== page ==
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Having spent a year in the Ruby on Rails world, I had become accustomed to coding in a BDD/TDD fashion. Ultimately, I craved my type safety and came back to .NET ready to apply these same proven principles to WPF and Silverlight development. No worries, I thought;  I had used NUnit before going to rails and, upon return, had discoveredStoryQ (a BDD framework) which integrates nicely with NUnit.

 

One last piece of the puzzle was the nice separation of concerns when using the MVVM pattern inside of Prism for composite application building.  The separation allows the full unit testing of models and view models without the GUI stuff getting in the way.  I completed a couple of WPF applications with this technology stack and felt things were progressing nicely.  And then...

 

My next project was a Silverlight 4 Prism application.  I created a test project but nothing worked.  Consulting Google (the mighty and powerful knower of all things), I found that I needed the Silverlight Toolkit to make everything work.  Once installed, I was presented with a template for creating a Silverlight Test Application. This just creates a new Silverlight 4 application with references to the Microsoft.Silverlight.Testing.dll and the Microsoft.VisualStudio.QualityTools.UnitTesting.Silverlight.dll -- both of which are necessary to integrate Microsoft's testing framework into your Silverlight application and both of which can be found in the Silverlight Toolkit.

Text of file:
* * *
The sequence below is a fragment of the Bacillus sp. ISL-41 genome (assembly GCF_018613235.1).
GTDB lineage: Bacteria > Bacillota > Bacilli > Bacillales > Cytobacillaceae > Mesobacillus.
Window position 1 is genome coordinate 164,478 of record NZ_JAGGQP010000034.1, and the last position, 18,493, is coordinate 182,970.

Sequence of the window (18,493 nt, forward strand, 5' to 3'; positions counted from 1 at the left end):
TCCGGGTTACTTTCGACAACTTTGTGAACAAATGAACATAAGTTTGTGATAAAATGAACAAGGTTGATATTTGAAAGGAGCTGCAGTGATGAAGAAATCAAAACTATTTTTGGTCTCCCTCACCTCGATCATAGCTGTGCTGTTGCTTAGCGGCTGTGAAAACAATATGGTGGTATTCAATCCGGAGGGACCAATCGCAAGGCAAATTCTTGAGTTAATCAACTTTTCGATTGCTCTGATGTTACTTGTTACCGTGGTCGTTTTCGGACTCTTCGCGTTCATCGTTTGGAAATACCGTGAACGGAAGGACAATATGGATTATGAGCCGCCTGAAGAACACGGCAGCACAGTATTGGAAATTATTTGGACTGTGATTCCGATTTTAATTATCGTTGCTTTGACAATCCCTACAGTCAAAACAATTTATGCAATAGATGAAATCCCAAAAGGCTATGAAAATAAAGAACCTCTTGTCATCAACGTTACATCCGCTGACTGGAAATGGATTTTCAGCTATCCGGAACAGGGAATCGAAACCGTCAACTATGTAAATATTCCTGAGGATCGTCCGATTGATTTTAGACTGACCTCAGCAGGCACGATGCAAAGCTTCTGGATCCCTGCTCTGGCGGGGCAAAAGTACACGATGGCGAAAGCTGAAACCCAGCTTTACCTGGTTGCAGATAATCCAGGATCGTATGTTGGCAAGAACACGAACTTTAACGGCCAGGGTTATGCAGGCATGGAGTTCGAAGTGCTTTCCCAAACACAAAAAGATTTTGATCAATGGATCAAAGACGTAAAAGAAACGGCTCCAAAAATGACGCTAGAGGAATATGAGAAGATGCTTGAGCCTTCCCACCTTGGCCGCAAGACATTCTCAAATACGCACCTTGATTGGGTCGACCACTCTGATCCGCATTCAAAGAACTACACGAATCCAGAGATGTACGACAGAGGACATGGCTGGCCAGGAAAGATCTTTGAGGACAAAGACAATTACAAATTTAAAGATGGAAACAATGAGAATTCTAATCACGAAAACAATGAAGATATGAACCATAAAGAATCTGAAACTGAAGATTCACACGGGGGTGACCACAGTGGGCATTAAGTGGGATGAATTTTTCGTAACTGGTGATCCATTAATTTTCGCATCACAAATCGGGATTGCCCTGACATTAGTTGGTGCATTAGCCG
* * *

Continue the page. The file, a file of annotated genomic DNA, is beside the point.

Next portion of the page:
Additionally, the template adds an .aspx page to your web application which hostss your Silverlight application.  This page, when set as the start page, hosts the Silverlight test harness.  When loaded, the harness through all your tests and provides pass/fail feedback.  I'm still making my way through the API for testing but one nice feature is the TagAttribute.  Place it on any test method and choose a name for the tag.  When the test harness cranks up, it will ask you if you want to run all tests or just those that are tagged.  This can greatly increase your productivity when you don't need to run the entire test suite.

 

There are a few features to be added yet.  For one, better feedback about the location of failures would be useful.  But overall, it is indispensable for anyone dedicated to TDD (and if your not dedicated to TDD, you're just wasting time). Now, if only JetBrains would build a test runner...

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Comment by Calin West on March 24, 2011 at 12:17am
Interesting. I'm going to give this a try on our current project.

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